This piece was inspired by the chaotic traffic of the Indian city of Varanasi. The two-lane road that is ostensibly the "fast" option around the city, bypassing as it does the many narrow lanes of the old part of town, is actually teeming with cars, motorized rickshaws, cycle rickshaws, street vendors, horsecarts, bicycles, intrepid pedestrians, and an occasional camel or elephant; rising above this sea of metal, exhaust, and noise, like so many massive, furry islands, are Varanasi's seemingly oblivious, immobile cows. To enter into this chaos is to accept that every forward movement is a struggle, and that frustration is best avoided by measuring success in meters rather than miles.
What I found most exciting about the roads of Varanasi, however, was that this chaos was actually structured by countless context-dependent rules: individual agents, whether camel or bicycle, enjoy a great deal of freedom even as they negotiate many constantly shifting rules. In Traffic for thirteen players, I wanted to recreate this situation for the instrumentalists. Throughout, rules guide the interaction of four tempo layers, the shifting instrumentation, and at times the choice of pitches. Within these rules, though, the individual instruments' melodies are for the most part free. It is this tension between structural control and freedom within those structures that animates and frustrates Traffic.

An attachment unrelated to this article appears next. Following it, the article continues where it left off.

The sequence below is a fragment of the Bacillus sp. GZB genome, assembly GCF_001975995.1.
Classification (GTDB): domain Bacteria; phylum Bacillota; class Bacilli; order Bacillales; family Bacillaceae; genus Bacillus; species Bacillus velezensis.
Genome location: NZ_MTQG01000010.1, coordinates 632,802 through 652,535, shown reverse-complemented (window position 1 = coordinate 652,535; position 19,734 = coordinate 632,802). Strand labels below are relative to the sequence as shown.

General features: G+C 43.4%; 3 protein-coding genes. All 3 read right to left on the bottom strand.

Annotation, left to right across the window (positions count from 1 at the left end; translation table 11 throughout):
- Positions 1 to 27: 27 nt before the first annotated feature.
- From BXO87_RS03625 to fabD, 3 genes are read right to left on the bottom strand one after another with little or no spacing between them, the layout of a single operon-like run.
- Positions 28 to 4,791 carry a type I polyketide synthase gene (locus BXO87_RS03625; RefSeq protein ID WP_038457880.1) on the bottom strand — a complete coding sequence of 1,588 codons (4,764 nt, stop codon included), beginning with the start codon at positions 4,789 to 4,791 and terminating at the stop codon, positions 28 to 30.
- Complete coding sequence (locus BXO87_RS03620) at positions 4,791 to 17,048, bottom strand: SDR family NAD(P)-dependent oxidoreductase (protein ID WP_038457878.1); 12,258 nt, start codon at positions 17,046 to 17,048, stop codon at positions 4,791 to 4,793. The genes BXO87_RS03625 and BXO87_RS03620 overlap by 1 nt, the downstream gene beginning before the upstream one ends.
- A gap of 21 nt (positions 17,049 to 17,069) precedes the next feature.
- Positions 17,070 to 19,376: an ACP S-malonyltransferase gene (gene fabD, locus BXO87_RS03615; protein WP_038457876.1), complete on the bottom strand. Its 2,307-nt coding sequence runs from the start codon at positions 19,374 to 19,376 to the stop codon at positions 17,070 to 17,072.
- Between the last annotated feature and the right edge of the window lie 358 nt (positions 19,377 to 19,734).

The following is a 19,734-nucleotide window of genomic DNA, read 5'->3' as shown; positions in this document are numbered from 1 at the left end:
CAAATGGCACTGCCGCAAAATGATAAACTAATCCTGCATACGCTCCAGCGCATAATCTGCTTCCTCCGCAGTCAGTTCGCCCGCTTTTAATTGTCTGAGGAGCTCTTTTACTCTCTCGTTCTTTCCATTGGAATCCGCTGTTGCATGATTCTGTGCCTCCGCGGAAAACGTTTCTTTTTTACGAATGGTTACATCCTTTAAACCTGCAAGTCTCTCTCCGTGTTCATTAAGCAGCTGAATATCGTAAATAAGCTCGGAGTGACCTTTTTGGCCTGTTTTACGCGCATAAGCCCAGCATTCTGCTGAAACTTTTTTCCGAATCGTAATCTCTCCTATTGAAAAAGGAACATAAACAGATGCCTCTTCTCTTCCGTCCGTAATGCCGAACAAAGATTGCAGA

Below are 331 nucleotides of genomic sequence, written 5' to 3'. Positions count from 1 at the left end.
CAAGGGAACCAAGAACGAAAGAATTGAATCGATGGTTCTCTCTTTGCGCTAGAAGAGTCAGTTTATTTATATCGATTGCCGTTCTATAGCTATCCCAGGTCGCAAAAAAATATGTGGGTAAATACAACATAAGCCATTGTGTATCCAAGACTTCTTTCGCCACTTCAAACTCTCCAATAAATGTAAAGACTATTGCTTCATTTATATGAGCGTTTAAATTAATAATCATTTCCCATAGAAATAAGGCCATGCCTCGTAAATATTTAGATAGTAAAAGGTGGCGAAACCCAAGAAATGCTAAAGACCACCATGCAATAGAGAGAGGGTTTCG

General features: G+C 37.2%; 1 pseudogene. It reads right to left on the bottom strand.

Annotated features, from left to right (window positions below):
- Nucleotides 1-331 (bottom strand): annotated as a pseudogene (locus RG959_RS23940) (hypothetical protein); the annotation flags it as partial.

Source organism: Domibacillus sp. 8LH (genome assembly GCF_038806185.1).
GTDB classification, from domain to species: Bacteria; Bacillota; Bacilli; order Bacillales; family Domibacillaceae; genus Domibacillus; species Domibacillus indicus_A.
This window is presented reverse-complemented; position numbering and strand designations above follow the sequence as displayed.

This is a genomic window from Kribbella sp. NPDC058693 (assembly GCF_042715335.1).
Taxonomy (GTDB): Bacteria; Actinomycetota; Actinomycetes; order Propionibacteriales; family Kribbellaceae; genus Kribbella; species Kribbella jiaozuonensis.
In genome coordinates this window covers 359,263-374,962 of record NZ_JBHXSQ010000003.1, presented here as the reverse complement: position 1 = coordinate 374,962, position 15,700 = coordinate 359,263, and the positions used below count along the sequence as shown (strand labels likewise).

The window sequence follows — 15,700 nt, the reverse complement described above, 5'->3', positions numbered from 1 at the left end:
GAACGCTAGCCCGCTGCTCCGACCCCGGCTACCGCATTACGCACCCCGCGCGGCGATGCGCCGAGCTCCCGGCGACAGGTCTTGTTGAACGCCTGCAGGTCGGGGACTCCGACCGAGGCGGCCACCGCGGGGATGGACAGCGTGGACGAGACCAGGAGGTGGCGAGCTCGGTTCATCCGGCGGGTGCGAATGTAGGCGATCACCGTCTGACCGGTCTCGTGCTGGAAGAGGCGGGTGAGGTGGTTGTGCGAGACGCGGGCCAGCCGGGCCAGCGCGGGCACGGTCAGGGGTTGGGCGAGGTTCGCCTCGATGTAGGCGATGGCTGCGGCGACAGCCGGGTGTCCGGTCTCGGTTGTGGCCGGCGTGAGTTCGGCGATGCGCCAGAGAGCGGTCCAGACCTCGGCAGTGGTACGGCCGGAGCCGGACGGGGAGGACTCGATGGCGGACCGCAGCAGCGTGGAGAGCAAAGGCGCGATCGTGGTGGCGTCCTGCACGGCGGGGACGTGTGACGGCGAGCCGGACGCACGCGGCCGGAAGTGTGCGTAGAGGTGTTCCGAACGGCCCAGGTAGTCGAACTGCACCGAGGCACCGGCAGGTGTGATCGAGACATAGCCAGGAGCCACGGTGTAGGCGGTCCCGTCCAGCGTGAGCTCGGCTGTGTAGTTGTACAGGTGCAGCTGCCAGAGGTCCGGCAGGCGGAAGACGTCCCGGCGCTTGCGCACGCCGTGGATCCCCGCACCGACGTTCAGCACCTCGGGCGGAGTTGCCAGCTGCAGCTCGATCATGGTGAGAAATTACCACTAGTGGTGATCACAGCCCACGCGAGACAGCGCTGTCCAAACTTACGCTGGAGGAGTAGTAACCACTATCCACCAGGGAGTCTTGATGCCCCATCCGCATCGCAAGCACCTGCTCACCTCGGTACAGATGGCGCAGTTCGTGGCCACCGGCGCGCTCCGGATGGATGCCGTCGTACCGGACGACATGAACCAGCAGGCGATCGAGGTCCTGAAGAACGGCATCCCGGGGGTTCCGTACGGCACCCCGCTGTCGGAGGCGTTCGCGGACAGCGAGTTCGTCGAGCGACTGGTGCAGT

Traffic is dedicated to Jeffrey Milarsky and the intrepid players of the Manhattan Sinfonietta.
Merkin Concert Hall, New York
April 23, 2007
Jeffrey Milarsky, conductor